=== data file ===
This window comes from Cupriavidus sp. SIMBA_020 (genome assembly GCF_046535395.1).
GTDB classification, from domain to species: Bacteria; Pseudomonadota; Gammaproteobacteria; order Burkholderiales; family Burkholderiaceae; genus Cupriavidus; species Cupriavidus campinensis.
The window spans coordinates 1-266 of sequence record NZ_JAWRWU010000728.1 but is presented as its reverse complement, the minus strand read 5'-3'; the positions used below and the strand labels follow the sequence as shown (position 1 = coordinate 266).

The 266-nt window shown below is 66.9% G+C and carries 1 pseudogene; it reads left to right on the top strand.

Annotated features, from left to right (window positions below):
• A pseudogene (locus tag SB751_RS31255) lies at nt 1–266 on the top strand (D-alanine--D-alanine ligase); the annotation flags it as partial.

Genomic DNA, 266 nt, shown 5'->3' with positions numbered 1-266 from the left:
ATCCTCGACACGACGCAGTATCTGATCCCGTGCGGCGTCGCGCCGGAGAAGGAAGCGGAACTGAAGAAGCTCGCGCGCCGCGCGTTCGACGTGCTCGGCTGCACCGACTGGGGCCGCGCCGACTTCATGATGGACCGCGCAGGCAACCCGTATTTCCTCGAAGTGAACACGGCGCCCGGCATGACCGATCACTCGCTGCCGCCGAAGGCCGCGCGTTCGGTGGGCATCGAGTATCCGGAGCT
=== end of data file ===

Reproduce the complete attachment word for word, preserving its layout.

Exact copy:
This window comes from Cupriavidus sp. SIMBA_020 (genome assembly GCF_046535395.1).
GTDB classification, from domain to species: Bacteria; Pseudomonadota; Gammaproteobacteria; order Burkholderiales; family Burkholderiaceae; genus Cupriavidus; species Cupriavidus campinensis.
The window spans coordinates 1-266 of sequence record NZ_JAWRWU010000728.1 but is presented as its reverse complement, the minus strand read 5'-3'; the positions used below and the strand labels follow the sequence as shown (position 1 = coordinate 266).

The 266-nt window shown below is 66.9% G+C and carries 1 pseudogene; it reads left to right on the top strand.

Annotated features, from left to right (window positions below):
• A pseudogene (locus tag SB751_RS31255) lies at nt 1–266 on the top strand (D-alanine--D-alanine ligase); the annotation flags it as partial.

Genomic DNA, 266 nt, shown 5'->3' with positions numbered 1-266 from the left:
ATCCTCGACACGACGCAGTATCTGATCCCGTGCGGCGTCGCGCCGGAGAAGGAAGCGGAACTGAAGAAGCTCGCGCGCCGCGCGTTCGACGTGCTCGGCTGCACCGACTGGGGCCGCGCCGACTTCATGATGGACCGCGCAGGCAACCCGTATTTCCTCGAAGTGAACACGGCGCCCGGCATGACCGATCACTCGCTGCCGCCGAAGGCCGCGCGTTCGGTGGGCATCGAGTATCCGGAGCT